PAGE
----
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The Chualluma community is mostly comprised of migrants from rural provinces who live in La Paz to access the local economy. Many of the women sell food and produce in El Alto or La Paz, whilst residents work as tailors, construction workers and drivers in the city. With so many residents from rural areas, Aymara is the dominant language in Chualluma. Knorke was eager to represent this linguistic trait through the Aymara lettering that adorns many of the buildings. ‘It is a revindication. Visitors can come and learn. Yes, we are in La Paz, a multicultural place, but people here still speak Aymara. It is a beautiful and elegant language – it has a different way of thinking.’

Asencia, a rural migrant who speaks Aymara lived in the final house of Chualluma before the ascent to the altiplano. She has to leave the community at 5:30 am each morning to make the long descent towards Zona Sur where she sells street food. Asencia has faced a difficult life. She lost her husband and has a son who has struggled with severe mental illness. When Knorke asked what colour she wanted to decorate her house she chose orange – a colour that brings happiness. Struck by Asencia’s story of hardship and resilience, Knorke decided she would embellish Asencia’s home with a mural of a hummingbird. In Andean culture, hummingbirds have a spiritual quality, representing an individual’s ancestors when they appear. Knorke painted the hummingbird on Asencia’s house ‘so that they will take care of her and her family.’ For Knorke, ‘every mural is a story’ and the urban art that now decorates Chualluma is a representation of its inhabitants.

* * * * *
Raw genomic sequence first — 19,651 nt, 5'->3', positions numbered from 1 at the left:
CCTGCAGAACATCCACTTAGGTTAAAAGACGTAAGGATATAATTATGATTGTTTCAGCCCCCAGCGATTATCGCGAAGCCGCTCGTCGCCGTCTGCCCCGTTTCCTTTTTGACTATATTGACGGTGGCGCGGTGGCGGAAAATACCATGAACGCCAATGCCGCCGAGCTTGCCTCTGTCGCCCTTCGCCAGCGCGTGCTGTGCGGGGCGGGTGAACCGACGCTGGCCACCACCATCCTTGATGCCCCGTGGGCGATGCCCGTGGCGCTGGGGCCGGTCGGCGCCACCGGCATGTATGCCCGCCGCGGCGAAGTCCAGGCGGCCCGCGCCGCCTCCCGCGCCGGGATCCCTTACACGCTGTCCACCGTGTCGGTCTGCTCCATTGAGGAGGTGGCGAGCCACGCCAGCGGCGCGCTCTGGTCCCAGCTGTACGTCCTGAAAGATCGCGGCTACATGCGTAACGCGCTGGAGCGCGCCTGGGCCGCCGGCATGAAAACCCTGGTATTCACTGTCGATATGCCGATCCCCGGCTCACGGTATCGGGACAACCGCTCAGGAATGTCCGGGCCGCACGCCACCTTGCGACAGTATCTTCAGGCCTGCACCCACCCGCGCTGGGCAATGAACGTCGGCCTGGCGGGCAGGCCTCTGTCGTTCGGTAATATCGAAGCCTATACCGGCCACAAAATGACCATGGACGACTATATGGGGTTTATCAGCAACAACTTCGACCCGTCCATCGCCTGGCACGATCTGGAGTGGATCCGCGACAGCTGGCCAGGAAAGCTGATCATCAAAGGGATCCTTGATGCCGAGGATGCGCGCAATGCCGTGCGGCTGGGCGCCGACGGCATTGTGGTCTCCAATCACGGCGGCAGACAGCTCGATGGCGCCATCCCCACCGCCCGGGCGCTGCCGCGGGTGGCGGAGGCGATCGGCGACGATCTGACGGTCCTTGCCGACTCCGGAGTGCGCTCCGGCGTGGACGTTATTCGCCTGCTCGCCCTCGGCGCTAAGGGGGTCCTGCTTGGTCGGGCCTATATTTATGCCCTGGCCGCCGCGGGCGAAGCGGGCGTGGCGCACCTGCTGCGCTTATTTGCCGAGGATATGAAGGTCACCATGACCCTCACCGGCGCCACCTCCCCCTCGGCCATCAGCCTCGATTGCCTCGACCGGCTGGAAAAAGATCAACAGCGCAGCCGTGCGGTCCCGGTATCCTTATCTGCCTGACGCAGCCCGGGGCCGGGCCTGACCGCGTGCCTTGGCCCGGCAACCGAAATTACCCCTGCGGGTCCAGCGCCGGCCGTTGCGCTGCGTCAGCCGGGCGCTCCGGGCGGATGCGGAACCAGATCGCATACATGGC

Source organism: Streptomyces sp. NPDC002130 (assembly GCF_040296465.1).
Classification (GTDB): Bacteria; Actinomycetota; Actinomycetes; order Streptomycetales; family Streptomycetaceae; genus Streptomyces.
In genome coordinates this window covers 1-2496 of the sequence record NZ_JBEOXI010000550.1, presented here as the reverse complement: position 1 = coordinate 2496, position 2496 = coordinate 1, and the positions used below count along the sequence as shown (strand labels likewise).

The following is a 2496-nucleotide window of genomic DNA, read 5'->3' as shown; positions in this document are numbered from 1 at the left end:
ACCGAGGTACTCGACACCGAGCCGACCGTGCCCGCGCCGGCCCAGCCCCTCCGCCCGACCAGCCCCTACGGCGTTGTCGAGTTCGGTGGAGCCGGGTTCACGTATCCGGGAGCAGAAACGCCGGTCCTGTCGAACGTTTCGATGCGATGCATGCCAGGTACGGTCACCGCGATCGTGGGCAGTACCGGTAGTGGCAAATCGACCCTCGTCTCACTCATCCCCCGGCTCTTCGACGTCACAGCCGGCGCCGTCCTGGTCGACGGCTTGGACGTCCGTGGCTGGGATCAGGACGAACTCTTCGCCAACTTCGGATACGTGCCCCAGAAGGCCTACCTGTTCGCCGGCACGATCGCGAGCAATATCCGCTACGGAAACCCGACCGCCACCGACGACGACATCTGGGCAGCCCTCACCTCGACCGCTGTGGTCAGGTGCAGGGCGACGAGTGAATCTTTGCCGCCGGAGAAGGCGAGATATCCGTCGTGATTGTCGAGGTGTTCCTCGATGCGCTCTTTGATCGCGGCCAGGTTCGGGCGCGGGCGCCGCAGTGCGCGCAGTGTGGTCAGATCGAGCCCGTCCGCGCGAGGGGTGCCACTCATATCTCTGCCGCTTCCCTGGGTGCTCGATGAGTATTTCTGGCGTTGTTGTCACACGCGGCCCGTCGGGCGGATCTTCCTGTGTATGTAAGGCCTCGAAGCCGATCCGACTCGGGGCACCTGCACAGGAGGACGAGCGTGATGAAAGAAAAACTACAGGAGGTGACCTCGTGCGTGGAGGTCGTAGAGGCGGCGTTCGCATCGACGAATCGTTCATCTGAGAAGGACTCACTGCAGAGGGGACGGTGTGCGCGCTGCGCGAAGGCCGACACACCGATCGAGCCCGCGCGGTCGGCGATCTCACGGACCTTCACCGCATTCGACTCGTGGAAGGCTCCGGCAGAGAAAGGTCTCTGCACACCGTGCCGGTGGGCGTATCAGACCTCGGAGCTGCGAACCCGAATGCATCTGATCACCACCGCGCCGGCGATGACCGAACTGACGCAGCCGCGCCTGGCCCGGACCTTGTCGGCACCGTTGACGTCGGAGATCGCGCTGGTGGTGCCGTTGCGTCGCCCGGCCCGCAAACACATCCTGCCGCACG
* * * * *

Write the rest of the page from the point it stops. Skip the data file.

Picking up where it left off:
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Knorke’s previous projects, such as her work on the #TimeToAct campaign against sexual violence, are evidence of the transformative power of urban art and Chualluma, her biggest project to date, is no different. During the five-month transformation process a micro-economy emerged in Chualluma, with local women cooking for the construction workers and painters. With continued organisation, there is potential for an enduring local economy to be established. Tourists, attracted by the radiant neighbourhood and its stunning panoramic views of the city below, have already asked about the possibility of creating a hostel or a restaurant in the neighbourhood to cater to visitors. The project led by Knorke has given the people of Chualluma a unique opportunity, and though the residents are not accustomed to the influx of tourists, Knorke hopes ‘it is a process that will happen.’

Alongside its touristic elements, the project has had a pertinent impact on the residents, construction workers and other people involved. According to Knorke, ‘It was a really special exchange of knowledge, food and views.’ Since construction, like urban art, is a sector dominated by men, Knorke found it difficult to get the male construction workers to respect what she was saying in the first two months of the project. ‘They were not used to having a female boss,’ she says, ‘but Tomasa and the women of Chualluma are also strong women, so it was a nice experiment to show our capabilities, strength and determination as women.’

Looking back on the project, Knorke says her work in Chualluma is ‘the biggest and most intense experience I have had, but also the most beautiful.’ For her, the project ‘is not just drawings on the wall, it is public art. It is a way to decentralise art and bring it to everybody.’ Although the brightly coloured houses are striking when seen from the teleférico approaching El Alto, the true beauty of the murals can only be seen from inside Chualluma. To witness the stunning artistry of the murals and appreciate the local culture, one must explore firsthand what Knorke describes as ‘a truly special neighbourhood.’